Hungarians Take a Walk to Overcome Fear of Muslims | About Islam
Home > Muslim Issues > Europe > Hungarians Take a Walk to Overcome Fear of Muslims

Hungarians Take a Walk to Overcome Fear of Muslims

Hungarians Take a Walk to Overcome Fear of Muslims
A group of Hungarians who take part in an organised tour to learn about Budapest's Muslim community, walk out from a small mosque at an apartment building in Budapest, Hungary November 3, 2017. REUTERS/Laszlo Balogh

BUDAPEST – Amid rising rates of Xenophobia in the European country, many Hungarians are participating in a walking tour of Muslim mosques and communities to overcome their fear of Muslims.

“I can say that this walk, ‘Muslims who live among us’, is the most popular tour,” Anna Lenard, who runs the Budapest-based tour operator Setamuhely (Budapest Walkshop), told Reuters.

“Most people have never met a Muslim in their life and this … together with what they hear everyday in the media causes a lot of tension and stress in daily life. I think this is the main reason why people are coming now.”

The tour operator runs 30 different walks, taking visitors around the city’s architectural and cultural sites and the Jewish and Muslim communities.

About 80 people go on the Muslim tour per month, the organizers said.

The tour, typically consisting of around 30 people, includes a visit to a small mosque hidden in an old apartment where Muslims come to pray. They time their tour so that tourists arrive when local Muslims are praying.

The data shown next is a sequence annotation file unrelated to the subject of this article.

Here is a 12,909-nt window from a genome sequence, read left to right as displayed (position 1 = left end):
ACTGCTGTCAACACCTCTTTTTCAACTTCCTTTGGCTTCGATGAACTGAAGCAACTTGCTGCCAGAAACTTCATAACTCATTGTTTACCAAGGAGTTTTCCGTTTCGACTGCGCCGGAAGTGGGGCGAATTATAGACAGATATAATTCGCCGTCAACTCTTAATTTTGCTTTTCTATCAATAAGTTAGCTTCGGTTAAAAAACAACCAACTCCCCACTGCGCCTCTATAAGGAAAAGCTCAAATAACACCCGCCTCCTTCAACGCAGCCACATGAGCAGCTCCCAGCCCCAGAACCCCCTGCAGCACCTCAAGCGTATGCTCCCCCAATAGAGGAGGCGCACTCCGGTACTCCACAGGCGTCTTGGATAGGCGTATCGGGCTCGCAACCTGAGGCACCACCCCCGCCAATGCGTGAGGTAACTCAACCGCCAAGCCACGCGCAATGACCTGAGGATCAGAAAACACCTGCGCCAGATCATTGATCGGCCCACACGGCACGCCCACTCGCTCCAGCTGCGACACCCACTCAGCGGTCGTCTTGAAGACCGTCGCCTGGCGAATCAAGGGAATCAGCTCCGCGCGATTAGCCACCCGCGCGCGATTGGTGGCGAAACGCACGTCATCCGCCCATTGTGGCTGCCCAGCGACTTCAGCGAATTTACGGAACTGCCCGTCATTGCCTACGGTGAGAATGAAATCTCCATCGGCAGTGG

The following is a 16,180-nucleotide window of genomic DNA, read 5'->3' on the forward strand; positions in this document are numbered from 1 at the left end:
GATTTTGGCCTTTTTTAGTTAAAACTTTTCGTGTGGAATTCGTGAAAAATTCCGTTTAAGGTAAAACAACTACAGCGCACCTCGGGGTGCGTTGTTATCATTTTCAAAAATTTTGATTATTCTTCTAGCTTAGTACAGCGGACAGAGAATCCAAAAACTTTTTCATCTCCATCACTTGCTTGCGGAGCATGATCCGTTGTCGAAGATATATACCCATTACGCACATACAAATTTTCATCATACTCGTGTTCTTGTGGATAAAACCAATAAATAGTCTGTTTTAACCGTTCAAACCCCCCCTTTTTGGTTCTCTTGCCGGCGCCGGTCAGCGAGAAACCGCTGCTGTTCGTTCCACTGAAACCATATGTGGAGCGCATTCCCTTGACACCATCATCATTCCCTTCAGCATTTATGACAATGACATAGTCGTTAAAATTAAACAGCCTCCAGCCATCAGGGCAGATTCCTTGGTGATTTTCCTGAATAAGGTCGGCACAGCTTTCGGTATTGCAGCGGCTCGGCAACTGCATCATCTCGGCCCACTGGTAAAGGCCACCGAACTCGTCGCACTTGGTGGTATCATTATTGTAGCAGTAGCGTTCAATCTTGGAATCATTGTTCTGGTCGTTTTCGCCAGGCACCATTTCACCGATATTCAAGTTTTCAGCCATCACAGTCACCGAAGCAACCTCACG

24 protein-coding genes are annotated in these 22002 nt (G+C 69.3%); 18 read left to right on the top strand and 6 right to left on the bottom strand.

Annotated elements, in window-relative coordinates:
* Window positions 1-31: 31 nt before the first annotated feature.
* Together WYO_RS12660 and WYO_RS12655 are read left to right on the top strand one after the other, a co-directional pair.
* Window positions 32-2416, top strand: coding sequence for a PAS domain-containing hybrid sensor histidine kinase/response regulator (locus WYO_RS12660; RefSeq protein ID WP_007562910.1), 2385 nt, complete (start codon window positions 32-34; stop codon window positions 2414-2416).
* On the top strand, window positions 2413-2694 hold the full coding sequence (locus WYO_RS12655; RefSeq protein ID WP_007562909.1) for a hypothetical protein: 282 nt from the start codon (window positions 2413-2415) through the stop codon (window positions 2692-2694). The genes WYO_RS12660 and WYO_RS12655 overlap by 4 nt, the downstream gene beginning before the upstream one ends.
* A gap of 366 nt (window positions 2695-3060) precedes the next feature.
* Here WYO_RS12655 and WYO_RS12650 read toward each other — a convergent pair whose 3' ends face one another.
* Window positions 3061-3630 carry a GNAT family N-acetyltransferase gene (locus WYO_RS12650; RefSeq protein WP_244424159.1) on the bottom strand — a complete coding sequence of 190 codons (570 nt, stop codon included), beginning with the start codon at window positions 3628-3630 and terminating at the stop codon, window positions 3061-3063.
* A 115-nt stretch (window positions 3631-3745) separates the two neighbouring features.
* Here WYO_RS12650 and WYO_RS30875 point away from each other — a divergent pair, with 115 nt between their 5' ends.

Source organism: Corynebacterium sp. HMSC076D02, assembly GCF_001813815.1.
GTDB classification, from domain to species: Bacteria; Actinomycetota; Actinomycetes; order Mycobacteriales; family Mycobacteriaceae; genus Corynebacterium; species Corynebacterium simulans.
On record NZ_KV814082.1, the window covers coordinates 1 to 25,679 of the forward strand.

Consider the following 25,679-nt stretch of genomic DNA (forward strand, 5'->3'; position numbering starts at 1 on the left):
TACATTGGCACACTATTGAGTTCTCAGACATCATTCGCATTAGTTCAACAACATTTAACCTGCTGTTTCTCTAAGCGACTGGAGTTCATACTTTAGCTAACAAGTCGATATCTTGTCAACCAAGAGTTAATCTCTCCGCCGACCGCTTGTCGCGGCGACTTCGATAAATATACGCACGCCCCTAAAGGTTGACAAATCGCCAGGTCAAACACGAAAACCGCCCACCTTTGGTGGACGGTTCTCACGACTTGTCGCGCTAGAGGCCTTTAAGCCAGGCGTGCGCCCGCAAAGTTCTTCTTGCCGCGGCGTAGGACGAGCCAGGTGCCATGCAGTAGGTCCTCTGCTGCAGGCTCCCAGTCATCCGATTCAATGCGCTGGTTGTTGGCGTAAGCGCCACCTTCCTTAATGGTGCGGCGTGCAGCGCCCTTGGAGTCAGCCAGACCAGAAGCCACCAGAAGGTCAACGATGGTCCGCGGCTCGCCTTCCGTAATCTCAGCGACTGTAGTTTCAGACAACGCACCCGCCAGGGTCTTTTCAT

“I am very interested in everything multi-cultural and in cultures and religions that live among us,” said Nauszika, a psychologist who did not want to give her full name.

“It is the best way to lose your fears if you start to ask the one who you (are) afraid of,” added tour leader Marianna Karman, an Africa expert who converted to Islam herself.

“These people choose to come on these walks because they would like to talk about this problem. They want to fight against their fears.”

The popular tour includes a visit to Budapest’s largest mosque, located in a former office building, as well as a few Muslim food shops.

The tour became necessary after reports from think-tank Terki showed that the proportion of people deemed to be xenophobic and resentful of foreign immigrants shot up to 60 percent this year, rising 19 points from two years ago.

Many analysts note that rising xenophobia rates coincide with the recent influx of migrants who crossed Hungary in their route to richer parts of western Europe.

Hungary is home to a Muslim community estimated at 40,000, according to the Hungarian Islamic Community (MIK).


About AboutIslam & News Agencies

find out more!